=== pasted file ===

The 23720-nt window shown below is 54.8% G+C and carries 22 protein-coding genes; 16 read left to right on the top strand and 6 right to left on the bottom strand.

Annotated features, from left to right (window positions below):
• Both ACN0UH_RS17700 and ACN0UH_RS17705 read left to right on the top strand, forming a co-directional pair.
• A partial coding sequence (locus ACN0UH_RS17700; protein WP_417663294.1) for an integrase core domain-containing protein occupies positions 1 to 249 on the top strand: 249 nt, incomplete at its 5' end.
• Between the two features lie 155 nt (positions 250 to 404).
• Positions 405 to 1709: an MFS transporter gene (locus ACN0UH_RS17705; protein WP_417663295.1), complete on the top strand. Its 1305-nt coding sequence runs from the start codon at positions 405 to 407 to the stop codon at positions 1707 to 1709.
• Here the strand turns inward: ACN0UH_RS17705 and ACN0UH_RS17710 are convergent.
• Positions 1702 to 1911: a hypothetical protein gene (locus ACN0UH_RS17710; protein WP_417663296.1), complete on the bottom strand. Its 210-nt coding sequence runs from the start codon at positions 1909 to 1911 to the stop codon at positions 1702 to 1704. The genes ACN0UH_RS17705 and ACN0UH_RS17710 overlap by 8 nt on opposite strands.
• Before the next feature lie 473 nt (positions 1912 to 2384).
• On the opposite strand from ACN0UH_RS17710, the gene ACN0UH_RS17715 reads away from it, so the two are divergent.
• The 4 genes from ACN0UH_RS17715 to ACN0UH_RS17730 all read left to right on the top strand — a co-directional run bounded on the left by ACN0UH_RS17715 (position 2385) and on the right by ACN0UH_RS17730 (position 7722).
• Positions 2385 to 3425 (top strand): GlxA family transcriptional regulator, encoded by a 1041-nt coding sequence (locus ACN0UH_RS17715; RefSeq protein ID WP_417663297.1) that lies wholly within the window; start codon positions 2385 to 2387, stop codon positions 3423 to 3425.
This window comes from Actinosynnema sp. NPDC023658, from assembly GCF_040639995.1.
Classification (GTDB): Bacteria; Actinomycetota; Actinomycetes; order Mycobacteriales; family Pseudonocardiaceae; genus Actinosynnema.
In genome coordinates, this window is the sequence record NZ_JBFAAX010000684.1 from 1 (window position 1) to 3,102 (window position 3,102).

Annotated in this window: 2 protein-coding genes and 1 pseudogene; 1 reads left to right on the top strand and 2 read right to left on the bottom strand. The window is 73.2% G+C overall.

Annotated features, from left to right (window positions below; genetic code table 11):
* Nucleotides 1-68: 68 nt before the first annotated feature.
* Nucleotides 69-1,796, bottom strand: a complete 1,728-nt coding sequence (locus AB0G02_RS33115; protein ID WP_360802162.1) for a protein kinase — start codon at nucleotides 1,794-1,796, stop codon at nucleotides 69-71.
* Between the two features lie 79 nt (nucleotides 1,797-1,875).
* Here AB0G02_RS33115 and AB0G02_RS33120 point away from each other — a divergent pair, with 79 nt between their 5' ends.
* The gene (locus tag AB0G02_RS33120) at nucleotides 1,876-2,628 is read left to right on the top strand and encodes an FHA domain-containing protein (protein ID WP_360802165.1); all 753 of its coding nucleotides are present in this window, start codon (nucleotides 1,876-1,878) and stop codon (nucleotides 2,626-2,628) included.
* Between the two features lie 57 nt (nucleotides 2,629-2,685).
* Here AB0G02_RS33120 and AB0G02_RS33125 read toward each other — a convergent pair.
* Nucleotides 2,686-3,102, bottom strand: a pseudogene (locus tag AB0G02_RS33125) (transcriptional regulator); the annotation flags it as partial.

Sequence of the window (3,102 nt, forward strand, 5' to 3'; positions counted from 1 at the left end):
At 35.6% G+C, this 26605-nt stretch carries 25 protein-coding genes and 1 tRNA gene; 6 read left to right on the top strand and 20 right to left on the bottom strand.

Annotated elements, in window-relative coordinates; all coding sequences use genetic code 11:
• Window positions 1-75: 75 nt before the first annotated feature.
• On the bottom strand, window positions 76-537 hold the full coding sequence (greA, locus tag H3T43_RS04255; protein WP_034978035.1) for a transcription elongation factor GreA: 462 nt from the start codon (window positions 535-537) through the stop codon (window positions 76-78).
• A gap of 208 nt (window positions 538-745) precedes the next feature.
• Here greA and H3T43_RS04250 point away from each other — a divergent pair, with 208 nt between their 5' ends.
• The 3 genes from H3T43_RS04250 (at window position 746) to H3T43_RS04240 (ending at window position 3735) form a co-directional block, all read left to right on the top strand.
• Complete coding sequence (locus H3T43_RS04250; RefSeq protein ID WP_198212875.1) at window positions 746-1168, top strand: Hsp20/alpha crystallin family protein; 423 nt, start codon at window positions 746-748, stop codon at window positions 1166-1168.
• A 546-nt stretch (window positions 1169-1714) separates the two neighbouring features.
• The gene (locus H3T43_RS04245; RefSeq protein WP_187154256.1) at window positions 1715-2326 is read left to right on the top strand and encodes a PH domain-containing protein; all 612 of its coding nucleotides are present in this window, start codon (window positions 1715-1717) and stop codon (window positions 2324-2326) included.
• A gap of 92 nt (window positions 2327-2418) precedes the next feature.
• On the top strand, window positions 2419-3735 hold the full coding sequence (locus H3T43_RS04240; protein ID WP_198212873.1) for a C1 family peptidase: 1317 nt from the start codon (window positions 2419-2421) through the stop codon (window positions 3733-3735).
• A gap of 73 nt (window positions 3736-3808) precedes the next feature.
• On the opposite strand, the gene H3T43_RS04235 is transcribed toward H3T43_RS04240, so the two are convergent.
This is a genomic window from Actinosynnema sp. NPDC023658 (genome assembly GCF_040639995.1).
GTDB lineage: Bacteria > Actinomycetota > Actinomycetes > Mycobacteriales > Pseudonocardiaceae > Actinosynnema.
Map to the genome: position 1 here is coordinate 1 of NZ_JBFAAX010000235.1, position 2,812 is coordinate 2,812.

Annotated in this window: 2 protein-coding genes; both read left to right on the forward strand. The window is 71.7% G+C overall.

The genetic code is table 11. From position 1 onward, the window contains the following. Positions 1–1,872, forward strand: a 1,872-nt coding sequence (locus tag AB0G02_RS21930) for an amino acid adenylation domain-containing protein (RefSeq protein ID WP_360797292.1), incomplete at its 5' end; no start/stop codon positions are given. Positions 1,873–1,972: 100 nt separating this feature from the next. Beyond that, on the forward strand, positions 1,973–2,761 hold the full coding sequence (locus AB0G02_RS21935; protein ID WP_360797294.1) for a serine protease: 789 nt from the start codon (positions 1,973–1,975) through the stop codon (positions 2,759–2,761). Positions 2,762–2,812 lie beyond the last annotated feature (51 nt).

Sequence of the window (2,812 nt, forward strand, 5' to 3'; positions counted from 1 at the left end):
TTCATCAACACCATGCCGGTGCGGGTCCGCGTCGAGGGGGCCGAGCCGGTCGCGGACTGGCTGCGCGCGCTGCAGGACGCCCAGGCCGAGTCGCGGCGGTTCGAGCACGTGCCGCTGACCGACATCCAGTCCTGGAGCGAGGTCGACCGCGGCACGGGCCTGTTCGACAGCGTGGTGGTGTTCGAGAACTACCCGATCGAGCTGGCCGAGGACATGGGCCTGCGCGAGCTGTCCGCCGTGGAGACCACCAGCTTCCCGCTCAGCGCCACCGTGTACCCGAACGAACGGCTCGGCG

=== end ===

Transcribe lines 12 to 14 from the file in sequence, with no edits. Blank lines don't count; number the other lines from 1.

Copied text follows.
• Positions 2385 to 3425 (top strand): GlxA family transcriptional regulator, encoded by a 1041-nt coding sequence (locus ACN0UH_RS17715; RefSeq protein ID WP_417663297.1) that lies wholly within the window; start codon positions 2385 to 2387, stop codon positions 3423 to 3425.
This window comes from Actinosynnema sp. NPDC023658, from assembly GCF_040639995.1.
Classification (GTDB): Bacteria; Actinomycetota; Actinomycetes; order Mycobacteriales; family Pseudonocardiaceae; genus Actinosynnema.